Bad Loan Reserves Increased To $1bn By Standard Chartered

Reserves for bad loans were increased by almost $1 billion by Standard Chartered in the first quarter, the bank said on Wednesday. Standard Chartered was the latest major bank to make huge increases in their provisions in the wake of the coronavirus pandemic hitting economies around the world.

A day ago an announcement of increasing its reserves for bad loans and credit impairments at its highest level in nine years was announced by HSBC, while also warning that it would increase its provisions to as much as $11 billion for the full year.

Credit impairments of $956 million in the first quarter, compared with US$78 million a year ago, was reported by Standard Chartered, which is based in London, but generates much of its revenue in Asia.

“We expect a gradual recovery from the Covid-19 pandemic, with major contraction in economic growth rates across most of the world in the second quarter, before the global economy moves out of recession in the latter part of 2020, most likely led and driven by markets in our footprint,” the bank said in a stock exchange filing.

It is “well prepared” for an extended period of “severe dislocation” globally but was also encouraged by food signs in northern Asia, particularly in China, said the bank that is mostly focused on emerging markets.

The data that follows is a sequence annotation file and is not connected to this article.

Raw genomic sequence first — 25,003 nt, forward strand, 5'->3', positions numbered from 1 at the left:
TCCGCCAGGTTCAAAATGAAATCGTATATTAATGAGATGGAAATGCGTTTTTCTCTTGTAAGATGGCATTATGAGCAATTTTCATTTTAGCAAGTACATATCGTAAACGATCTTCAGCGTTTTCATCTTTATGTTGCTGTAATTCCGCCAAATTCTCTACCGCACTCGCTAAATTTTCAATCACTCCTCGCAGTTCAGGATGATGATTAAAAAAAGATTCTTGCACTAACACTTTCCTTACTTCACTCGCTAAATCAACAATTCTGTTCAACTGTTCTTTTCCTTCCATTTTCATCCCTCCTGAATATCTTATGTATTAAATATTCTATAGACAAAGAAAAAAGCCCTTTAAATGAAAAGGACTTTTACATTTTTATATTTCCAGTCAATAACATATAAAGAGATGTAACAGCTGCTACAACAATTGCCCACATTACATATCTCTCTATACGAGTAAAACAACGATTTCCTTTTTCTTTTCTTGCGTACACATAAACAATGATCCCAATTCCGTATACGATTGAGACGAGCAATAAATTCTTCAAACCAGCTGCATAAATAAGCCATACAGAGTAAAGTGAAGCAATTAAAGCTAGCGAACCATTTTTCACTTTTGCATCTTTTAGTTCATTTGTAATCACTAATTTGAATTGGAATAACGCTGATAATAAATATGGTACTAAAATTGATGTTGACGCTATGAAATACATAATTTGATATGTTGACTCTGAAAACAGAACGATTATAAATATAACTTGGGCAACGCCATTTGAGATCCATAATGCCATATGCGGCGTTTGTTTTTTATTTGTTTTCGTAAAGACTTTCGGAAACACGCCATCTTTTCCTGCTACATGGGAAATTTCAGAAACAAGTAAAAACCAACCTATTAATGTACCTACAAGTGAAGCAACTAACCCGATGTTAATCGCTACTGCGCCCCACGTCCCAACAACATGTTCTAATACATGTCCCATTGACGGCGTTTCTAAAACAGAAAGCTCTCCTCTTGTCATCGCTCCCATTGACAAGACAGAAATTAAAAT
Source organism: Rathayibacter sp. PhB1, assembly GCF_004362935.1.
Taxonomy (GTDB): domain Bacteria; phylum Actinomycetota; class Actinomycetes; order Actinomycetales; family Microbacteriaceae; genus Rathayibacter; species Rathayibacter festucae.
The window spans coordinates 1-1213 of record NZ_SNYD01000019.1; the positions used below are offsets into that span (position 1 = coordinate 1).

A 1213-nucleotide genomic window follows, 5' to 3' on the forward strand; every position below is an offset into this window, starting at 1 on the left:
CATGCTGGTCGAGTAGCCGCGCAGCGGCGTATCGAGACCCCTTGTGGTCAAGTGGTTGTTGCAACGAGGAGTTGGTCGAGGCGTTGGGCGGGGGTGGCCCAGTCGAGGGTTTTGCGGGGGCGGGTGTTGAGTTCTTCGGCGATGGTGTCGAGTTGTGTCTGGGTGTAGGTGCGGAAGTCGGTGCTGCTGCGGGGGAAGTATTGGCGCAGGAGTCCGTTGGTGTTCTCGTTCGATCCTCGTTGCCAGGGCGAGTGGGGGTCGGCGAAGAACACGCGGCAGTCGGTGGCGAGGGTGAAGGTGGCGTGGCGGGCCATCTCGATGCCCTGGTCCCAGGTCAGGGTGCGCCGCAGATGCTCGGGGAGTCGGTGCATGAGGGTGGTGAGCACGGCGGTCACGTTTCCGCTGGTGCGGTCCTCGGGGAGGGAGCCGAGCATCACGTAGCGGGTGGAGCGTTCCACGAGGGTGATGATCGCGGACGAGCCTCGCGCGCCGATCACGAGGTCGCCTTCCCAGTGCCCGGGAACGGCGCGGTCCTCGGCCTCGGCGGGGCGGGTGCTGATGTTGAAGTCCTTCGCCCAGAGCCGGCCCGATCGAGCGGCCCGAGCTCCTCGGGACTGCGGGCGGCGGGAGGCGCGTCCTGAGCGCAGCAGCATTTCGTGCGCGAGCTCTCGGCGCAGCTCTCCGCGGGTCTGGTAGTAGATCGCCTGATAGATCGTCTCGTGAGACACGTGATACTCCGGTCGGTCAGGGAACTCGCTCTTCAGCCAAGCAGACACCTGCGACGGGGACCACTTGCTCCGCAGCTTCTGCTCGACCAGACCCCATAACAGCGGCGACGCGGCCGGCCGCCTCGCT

In the first quarter, underlying pre-tax profit of $1.2 billion was reported by Standard Chartered which was higher than the market expectations of $828 million.

In the first three months, there was however a drop of 37 per cent in net profits at $517 million reported by the bank while it had reported net profit of $818 million in the same period a year ago. The company that year had taken a goodwill impairment of $249 million in India because of a lower gross domestic product growth outlook.

The bank’s solid underlying performance in the quarter was “helped by good revenue growth and cost control”, said Morgan Stanley analyst Nick Lord in a research note.

More than 3.2 million people have so far been infected by coronavirus across the world since the virus first emerged in China at the end of last year. The pandemic has severely hit most of the major economies because of forced lockdowns and closing of economies in efforts to slow down the spread of the pandemic. According to predictions by most of the major institutions of the world including the Swiss bank Credit Suisse and the International Monetary Fund, the global economy is facing a downturn that will potentially be worse since the Great Depression of the 1930s.

Standard Chartered’s biggest market, Hong Kong has been hit by the economic stress, particularly in the first quarter of the current year. Even before the pandemic hit, Hong Kong’s economy had been battered by the 18-month trade war between the United States and China and street protests that went on in the city for several months.

(Adapted from


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